It may be worth seeing if you can arrange to have a riding lesson during the week when the riding school is a little quieter. Also, at the weekend group riding lessons are often made up mainly of children.
You may be completely okay with this. But if you’d rather not be bouncing around in the saddle, with a posse of eight year old’s, a weekday lesson may suit you better.
Just remember, when you’re finding a riding school that suits you, it’s okay to shop around. Take lessons in a few places and see which one feels like a good fit for you.
Getting Some Riding Gear
You may be able to borrow a pair of boots and a riding hat at your local riding school. This is fine in the short run, but my experience of borrowing riding gear is that it is often quite dusty, dirty, and a bit smelly.
One thing to know about riding is that you do get a bit sweaty when you ride. Quite often when you remove your riding helmet, it will be wet with sweat on the inside. It’s worth remembering that when you’re borrowing a riding hat at a riding school.
If you know you want to learn how to ride a horse, and don’t want to borrow smelly old riding gear from the stables you can invest in your own kit.
The riding school will most likely advise you about what to wear for your first lessons.
What they suggest, will depend on whether you are learning to ride Western or English style.
If you’re learning to write English style, then you will need a helmet that looks something like this…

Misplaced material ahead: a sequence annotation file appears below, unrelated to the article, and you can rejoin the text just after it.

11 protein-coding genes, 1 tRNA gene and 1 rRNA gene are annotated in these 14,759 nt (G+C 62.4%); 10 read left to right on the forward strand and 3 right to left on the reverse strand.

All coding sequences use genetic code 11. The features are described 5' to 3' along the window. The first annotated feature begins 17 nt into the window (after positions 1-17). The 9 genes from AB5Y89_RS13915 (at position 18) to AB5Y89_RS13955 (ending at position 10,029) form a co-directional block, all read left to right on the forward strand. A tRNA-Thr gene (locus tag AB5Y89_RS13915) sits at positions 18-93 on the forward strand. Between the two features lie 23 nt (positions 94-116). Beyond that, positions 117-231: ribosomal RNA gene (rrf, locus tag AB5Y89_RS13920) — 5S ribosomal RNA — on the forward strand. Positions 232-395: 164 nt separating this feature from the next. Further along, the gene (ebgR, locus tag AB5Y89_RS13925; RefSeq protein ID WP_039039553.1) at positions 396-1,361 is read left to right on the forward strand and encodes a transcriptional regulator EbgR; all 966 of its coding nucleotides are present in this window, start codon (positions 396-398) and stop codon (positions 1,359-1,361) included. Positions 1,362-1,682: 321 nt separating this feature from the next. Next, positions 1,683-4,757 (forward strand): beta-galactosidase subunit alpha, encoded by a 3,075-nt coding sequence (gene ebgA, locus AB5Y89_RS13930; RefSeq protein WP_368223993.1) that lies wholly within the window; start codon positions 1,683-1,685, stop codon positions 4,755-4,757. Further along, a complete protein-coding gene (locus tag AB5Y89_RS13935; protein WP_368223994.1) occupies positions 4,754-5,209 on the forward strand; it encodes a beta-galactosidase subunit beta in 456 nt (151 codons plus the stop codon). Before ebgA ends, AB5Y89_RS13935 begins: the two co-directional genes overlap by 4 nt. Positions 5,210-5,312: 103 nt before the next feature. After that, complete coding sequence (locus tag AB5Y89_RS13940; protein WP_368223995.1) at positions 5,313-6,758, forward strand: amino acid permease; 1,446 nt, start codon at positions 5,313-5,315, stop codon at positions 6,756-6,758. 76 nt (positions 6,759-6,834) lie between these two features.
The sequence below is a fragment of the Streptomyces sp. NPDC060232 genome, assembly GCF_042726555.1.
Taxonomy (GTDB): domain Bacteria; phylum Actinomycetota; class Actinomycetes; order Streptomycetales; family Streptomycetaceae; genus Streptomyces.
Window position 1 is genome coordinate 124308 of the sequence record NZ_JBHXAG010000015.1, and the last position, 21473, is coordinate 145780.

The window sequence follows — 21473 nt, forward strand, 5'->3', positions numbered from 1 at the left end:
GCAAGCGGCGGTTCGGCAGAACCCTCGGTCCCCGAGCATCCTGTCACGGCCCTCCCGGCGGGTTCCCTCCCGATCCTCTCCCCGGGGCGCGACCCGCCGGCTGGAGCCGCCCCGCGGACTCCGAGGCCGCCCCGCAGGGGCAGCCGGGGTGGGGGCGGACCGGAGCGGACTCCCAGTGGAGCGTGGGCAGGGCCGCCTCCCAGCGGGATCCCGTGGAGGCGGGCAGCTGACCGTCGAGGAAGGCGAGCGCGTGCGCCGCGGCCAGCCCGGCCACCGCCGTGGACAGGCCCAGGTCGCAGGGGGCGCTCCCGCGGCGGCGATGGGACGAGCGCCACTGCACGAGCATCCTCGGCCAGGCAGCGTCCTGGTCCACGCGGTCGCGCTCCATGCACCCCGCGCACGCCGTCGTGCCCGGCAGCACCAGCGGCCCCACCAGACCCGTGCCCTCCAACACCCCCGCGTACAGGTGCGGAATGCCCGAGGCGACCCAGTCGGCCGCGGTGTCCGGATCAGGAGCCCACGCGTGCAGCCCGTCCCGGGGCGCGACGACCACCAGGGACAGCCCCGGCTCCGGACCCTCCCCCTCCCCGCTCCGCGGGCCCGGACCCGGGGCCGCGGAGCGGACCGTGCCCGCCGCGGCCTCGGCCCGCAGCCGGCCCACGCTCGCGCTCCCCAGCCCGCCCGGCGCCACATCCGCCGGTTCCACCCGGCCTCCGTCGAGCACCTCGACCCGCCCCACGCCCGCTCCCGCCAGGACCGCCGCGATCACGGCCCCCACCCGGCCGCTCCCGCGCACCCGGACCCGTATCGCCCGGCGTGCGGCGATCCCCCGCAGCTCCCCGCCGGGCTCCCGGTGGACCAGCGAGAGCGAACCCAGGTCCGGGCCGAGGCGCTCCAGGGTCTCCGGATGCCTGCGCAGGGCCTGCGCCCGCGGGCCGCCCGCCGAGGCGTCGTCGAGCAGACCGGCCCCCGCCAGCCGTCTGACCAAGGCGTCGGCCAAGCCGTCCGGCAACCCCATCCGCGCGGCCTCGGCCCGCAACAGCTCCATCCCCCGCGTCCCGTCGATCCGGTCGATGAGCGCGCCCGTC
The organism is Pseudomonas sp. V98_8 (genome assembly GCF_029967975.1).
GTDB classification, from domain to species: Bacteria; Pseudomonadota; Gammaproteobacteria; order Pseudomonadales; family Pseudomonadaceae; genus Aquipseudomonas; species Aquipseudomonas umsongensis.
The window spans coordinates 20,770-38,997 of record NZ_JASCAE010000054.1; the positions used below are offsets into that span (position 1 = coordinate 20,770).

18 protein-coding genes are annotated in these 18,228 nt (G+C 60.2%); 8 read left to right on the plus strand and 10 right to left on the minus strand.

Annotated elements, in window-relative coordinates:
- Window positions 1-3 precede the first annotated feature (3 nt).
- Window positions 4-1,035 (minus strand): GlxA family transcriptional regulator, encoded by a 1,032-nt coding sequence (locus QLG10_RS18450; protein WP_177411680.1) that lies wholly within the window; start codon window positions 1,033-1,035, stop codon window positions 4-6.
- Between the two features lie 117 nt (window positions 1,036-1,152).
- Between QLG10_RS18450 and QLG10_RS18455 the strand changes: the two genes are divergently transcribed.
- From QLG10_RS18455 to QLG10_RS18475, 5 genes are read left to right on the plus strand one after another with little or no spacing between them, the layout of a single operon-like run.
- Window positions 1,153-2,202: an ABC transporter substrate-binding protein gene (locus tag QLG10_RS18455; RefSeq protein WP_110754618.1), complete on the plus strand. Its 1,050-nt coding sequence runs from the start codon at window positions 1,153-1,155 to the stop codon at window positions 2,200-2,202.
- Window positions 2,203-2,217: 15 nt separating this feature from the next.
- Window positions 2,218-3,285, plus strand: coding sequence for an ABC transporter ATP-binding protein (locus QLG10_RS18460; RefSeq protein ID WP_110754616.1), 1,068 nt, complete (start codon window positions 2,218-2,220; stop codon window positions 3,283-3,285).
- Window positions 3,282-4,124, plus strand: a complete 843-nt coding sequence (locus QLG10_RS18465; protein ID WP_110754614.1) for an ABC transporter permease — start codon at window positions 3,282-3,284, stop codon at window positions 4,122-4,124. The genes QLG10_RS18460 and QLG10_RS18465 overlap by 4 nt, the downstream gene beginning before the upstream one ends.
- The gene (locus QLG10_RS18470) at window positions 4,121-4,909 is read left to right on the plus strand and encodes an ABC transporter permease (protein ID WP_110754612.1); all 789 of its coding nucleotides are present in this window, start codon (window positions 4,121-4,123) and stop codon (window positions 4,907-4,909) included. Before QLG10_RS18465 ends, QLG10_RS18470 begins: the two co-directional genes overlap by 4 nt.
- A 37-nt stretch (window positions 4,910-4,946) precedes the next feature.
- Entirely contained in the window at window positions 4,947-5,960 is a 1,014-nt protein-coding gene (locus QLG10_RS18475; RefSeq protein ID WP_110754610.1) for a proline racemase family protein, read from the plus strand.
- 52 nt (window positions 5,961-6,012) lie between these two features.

Also, regardless of whether you’re riding English or Western style, you will need a pair of boots with something of a heel on them. This is to stop your foot from slipping about in the stirrup.
Expect a Few Aches and Pains
Horse riding is quite a high-impact activity. When you’ve been riding for a while, you will develop what’s called a ‘good seat’. This means that you sit deeply in the saddle and don’t bounce around too much as your horse moves.
But certainly, in the early days, you will probably be quite bouncy and a bit unsteady in the saddle.
In addition to bouncing, you will be asking your body, and in particular your legs to hold positions that they’re not used to. Even for younger people and children, horse riding is challenging for muscles and joints. This is particularly true when you are just starting to ride.
So, it’s normal to experience some aches and pains when you first start riding. These aches and pains may be more bothersome depending on your age and general fitness level.
Knees are a particular point of vulnerability for many horse riders. You can learn more about what to do about knee pain when horse riding here.
If you are worried about whether you are physically up to horseback riding, you can always consult a physician beforehand to get a professional opinion.
Regardless of how old you are, it’s never too late to learn how to ride a horse. Your age and general fitness level may have an impact on how long it takes you to learn. And, depending on these factors your riding instructor will most likely adapt their teaching approach to suit your needs. Either way, learning how to ride at any point in your life can be an immense source of joy. If you’re going to ride off into the future, you may as well do it on a horse.